This isn’t an exaggeration. Fully $506 billion, or 50%, of the FHLB system’s total liabilities of $1.01 trillion at a recent typical date came from money-market funds, which were, apparently, grateful to receive dirt-cheap yields because the debt paper of the FHLBs is implicitly guaranteed by Uncle Sam.
Of course, the FHLBs are careful to disclaim any legal obligation – since one doesn’t actually exist. Then again, exactly who are they pretending to fool?
The 12 combined FHLBs have capital of just $55 billion, or 5.5%, of the $1.05 trillion of system liabilities.
So, it’s clearly not the financial strength of the FHLB system that generated a rate of 1.75% in late September on its short-term discount notes; it was money-market manager confidence that, when push comes to shove, the FHLB paper will be bailed out by Imperial Washington, just as was the paper of Freddie Mac and Fannie Mae during the mortgage crisis 11 years ago.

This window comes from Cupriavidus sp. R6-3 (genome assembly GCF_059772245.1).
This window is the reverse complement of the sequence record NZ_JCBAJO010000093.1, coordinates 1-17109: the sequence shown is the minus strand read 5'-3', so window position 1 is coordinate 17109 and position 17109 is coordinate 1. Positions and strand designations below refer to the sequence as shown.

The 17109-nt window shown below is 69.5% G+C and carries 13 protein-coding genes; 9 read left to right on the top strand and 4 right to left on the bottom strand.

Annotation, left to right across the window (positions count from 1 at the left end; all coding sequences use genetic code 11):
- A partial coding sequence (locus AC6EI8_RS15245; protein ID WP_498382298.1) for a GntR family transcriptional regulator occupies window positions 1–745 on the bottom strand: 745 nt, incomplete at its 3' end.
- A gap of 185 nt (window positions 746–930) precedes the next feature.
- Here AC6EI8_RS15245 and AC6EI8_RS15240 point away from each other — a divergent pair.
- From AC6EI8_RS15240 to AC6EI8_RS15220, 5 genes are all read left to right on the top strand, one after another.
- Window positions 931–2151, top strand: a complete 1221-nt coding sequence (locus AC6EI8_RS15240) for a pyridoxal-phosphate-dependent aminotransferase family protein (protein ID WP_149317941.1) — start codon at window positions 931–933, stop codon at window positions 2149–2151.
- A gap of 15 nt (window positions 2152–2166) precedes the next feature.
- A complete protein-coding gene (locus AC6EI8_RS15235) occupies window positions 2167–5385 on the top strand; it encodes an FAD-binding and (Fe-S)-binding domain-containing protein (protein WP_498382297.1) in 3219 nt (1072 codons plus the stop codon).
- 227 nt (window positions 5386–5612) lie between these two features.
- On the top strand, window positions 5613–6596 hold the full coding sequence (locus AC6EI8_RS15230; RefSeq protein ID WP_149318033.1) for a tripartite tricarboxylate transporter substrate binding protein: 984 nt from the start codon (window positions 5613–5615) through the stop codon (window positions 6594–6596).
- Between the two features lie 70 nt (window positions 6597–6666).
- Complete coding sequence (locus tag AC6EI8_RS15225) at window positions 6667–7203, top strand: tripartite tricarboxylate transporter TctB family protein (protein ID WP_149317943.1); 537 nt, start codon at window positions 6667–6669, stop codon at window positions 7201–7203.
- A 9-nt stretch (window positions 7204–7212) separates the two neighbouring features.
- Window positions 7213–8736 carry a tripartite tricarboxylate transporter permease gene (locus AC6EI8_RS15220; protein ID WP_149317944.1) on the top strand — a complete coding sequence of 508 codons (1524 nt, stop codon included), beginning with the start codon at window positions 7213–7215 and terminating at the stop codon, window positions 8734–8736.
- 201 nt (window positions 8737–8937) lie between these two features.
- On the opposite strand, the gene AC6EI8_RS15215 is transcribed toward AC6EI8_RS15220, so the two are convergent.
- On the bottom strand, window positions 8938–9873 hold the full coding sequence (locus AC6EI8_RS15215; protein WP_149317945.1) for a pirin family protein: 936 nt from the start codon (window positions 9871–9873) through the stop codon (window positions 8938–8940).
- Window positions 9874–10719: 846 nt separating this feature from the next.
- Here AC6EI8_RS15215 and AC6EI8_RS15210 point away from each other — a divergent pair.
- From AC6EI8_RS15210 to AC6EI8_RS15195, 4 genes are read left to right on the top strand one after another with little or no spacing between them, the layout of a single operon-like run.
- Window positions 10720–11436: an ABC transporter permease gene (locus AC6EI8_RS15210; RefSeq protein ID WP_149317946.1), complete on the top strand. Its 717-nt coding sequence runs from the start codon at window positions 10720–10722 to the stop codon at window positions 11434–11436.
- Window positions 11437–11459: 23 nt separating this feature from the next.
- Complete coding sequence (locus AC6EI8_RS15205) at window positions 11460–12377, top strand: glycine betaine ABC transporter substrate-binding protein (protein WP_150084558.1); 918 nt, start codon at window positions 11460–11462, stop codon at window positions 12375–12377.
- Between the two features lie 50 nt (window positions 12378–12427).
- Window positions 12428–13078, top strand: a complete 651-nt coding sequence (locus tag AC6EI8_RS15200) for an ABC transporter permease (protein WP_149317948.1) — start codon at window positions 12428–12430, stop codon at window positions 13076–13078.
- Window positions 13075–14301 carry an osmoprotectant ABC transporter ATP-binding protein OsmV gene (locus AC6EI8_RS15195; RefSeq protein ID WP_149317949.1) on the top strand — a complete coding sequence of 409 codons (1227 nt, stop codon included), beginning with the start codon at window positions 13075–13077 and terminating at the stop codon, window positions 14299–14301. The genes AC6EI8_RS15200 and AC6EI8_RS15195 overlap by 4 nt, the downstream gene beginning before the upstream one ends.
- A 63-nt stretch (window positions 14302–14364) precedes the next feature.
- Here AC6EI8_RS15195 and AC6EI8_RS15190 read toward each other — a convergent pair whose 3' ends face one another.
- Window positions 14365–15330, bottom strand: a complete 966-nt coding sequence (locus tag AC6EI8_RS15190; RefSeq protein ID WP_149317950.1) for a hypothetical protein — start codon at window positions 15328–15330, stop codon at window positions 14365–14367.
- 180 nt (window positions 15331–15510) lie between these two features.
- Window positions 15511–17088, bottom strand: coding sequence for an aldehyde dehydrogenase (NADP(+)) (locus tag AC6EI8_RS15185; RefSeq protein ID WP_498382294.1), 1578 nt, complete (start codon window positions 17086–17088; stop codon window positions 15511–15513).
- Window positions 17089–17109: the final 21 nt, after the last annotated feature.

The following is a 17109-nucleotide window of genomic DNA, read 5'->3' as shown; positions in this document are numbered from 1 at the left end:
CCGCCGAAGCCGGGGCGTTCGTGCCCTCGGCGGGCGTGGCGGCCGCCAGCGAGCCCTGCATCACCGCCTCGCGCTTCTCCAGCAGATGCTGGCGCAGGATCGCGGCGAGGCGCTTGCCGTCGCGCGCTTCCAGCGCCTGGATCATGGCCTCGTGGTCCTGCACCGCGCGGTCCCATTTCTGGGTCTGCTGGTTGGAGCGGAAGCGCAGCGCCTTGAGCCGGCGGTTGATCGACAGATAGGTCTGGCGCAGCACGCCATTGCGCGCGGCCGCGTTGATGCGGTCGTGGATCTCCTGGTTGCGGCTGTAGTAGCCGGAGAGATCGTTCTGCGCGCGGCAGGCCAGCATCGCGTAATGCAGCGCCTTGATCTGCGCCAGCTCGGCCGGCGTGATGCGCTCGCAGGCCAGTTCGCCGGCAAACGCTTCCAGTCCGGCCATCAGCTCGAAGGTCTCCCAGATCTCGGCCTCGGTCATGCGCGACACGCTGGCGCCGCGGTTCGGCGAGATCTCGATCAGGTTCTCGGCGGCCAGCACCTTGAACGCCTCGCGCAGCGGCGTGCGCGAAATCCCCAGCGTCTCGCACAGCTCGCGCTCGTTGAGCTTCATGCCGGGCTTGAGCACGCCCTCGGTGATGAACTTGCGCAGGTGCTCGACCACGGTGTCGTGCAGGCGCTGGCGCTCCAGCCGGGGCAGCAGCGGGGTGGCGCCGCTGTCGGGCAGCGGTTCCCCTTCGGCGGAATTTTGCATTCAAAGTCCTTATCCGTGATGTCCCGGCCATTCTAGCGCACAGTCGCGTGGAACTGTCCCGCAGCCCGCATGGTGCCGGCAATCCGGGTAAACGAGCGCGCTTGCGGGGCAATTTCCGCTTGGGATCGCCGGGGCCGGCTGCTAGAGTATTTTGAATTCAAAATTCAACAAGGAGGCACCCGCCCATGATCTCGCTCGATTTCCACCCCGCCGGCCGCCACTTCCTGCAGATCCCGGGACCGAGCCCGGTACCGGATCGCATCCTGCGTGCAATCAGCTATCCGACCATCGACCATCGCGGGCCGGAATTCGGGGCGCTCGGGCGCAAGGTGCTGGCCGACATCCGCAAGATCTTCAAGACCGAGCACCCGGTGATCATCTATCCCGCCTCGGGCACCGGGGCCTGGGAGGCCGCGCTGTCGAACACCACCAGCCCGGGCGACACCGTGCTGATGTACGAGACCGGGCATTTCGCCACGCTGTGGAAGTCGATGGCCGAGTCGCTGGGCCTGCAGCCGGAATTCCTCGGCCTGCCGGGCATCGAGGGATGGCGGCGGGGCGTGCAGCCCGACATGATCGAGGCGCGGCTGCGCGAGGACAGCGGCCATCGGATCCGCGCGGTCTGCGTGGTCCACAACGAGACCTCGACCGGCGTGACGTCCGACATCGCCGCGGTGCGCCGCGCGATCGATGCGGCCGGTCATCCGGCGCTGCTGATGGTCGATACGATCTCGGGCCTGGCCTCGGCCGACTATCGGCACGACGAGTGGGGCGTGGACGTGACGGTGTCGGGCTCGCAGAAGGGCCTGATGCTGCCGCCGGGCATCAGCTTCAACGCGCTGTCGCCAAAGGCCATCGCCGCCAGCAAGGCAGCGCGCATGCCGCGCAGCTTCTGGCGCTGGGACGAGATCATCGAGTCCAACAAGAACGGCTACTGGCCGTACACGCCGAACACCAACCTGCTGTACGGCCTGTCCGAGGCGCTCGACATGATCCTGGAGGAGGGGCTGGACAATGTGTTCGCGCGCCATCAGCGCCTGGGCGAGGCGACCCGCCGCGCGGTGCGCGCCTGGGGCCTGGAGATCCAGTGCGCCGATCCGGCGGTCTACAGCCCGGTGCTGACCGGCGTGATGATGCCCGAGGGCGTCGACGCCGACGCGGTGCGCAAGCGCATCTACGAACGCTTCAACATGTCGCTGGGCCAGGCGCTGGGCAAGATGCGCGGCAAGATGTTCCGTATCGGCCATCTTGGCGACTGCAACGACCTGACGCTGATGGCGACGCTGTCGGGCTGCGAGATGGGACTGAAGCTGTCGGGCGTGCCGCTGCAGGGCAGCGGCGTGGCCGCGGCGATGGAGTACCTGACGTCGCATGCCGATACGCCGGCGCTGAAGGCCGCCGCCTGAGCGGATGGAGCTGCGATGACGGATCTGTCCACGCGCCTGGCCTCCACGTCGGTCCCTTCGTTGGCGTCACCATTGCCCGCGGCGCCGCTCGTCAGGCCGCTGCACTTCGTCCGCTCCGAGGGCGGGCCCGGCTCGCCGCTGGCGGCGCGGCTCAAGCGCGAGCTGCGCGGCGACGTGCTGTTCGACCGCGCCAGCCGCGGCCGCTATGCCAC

They tiny orange tips of the chart below are all that’s left of the traditional fed funds market – that is, of buy-sell transactions between banks with excess reserves and banks with reserve deficiencies.
The Question Recurs…
How in the world do the geniuses domiciled in the Eccles Building think these infinitesimally small transactions have any impact whatsoever on the nation’s $21 trillion economy or the $85 trillion global economy with which it’s inextricably linked by the day, hour, and second?
Certainly, the blue portions of the bars don’t wag the GDP dog, either. They represent nothing more than Uncle Sam’s credit – FHLB’s implicit guarantee – being shuffled around Wall Street, where slices are captured by the likes of JPMorgan Chase & Co. (NYSE: JPM), Bank of America (NYSE: BAC), Citigroup (NYSE: C), etc.
Moreover, this Potemkin Village of a federal funds market is completely overshadowed by the real money markets, as represented by the $4 trillion dealer market in repurchase agreements (repo) and their counterparty mirror (reverse repo).